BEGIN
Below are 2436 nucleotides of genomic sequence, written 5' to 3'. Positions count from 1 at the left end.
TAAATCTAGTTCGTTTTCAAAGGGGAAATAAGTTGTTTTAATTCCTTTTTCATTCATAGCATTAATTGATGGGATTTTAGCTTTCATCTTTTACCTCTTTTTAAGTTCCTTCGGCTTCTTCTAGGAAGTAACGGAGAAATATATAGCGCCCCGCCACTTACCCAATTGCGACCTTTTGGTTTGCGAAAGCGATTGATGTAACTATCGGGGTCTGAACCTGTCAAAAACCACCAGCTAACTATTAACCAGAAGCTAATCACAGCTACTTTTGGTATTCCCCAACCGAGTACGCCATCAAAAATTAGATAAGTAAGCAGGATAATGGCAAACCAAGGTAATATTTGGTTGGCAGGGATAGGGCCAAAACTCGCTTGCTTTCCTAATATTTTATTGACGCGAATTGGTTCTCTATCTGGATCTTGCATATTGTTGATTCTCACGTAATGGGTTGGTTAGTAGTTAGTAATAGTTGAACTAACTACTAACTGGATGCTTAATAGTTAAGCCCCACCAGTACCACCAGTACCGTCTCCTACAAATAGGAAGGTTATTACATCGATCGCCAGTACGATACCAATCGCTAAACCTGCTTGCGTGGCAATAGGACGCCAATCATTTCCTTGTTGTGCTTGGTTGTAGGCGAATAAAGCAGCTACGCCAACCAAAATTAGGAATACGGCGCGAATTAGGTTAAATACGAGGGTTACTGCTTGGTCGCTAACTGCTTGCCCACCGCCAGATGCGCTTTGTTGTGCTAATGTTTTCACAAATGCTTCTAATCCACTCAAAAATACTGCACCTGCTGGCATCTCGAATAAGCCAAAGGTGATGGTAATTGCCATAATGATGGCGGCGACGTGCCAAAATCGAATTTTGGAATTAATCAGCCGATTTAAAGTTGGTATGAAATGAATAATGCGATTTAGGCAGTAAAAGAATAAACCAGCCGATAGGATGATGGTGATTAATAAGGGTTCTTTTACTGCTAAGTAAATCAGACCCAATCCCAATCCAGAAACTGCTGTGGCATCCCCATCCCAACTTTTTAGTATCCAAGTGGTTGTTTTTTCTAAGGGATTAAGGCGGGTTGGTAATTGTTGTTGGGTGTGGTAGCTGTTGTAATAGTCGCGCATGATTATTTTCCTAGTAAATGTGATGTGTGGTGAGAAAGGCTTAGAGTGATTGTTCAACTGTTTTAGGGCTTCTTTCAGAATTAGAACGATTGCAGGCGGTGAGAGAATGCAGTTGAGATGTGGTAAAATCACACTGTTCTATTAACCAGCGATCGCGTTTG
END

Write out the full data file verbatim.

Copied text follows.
Below are 2436 nucleotides of genomic sequence, written 5' to 3'. Positions count from 1 at the left end.
TAAATCTAGTTCGTTTTCAAAGGGGAAATAAGTTGTTTTAATTCCTTTTTCATTCATAGCATTAATTGATGGGATTTTAGCTTTCATCTTTTACCTCTTTTTAAGTTCCTTCGGCTTCTTCTAGGAAGTAACGGAGAAATATATAGCGCCCCGCCACTTACCCAATTGCGACCTTTTGGTTTGCGAAAGCGATTGATGTAACTATCGGGGTCTGAACCTGTCAAAAACCACCAGCTAACTATTAACCAGAAGCTAATCACAGCTACTTTTGGTATTCCCCAACCGAGTACGCCATCAAAAATTAGATAAGTAAGCAGGATAATGGCAAACCAAGGTAATATTTGGTTGGCAGGGATAGGGCCAAAACTCGCTTGCTTTCCTAATATTTTATTGACGCGAATTGGTTCTCTATCTGGATCTTGCATATTGTTGATTCTCACGTAATGGGTTGGTTAGTAGTTAGTAATAGTTGAACTAACTACTAACTGGATGCTTAATAGTTAAGCCCCACCAGTACCACCAGTACCGTCTCCTACAAATAGGAAGGTTATTACATCGATCGCCAGTACGATACCAATCGCTAAACCTGCTTGCGTGGCAATAGGACGCCAATCATTTCCTTGTTGTGCTTGGTTGTAGGCGAATAAAGCAGCTACGCCAACCAAAATTAGGAATACGGCGCGAATTAGGTTAAATACGAGGGTTACTGCTTGGTCGCTAACTGCTTGCCCACCGCCAGATGCGCTTTGTTGTGCTAATGTTTTCACAAATGCTTCTAATCCACTCAAAAATACTGCACCTGCTGGCATCTCGAATAAGCCAAAGGTGATGGTAATTGCCATAATGATGGCGGCGACGTGCCAAAATCGAATTTTGGAATTAATCAGCCGATTTAAAGTTGGTATGAAATGAATAATGCGATTTAGGCAGTAAAAGAATAAACCAGCCGATAGGATGATGGTGATTAATAAGGGTTCTTTTACTGCTAAGTAAATCAGACCCAATCCCAATCCAGAAACTGCTGTGGCATCCCCATCCCAACTTTTTAGTATCCAAGTGGTTGTTTTTTCTAAGGGATTAAGGCGGGTTGGTAATTGTTGTTGGGTGTGGTAGCTGTTGTAATAGTCGCGCATGATTATTTTCCTAGTAAATGTGATGTGTGGTGAGAAAGGCTTAGAGTGATTGTTCAACTGTTTTAGGGCTTCTTTCAGAATTAGAACGATTGCAGGCGGTGAGAGAATGCAGTTGAGATGTGGTAAAATCACACTGTTCTATTAACCAGCGATCGCGTTTG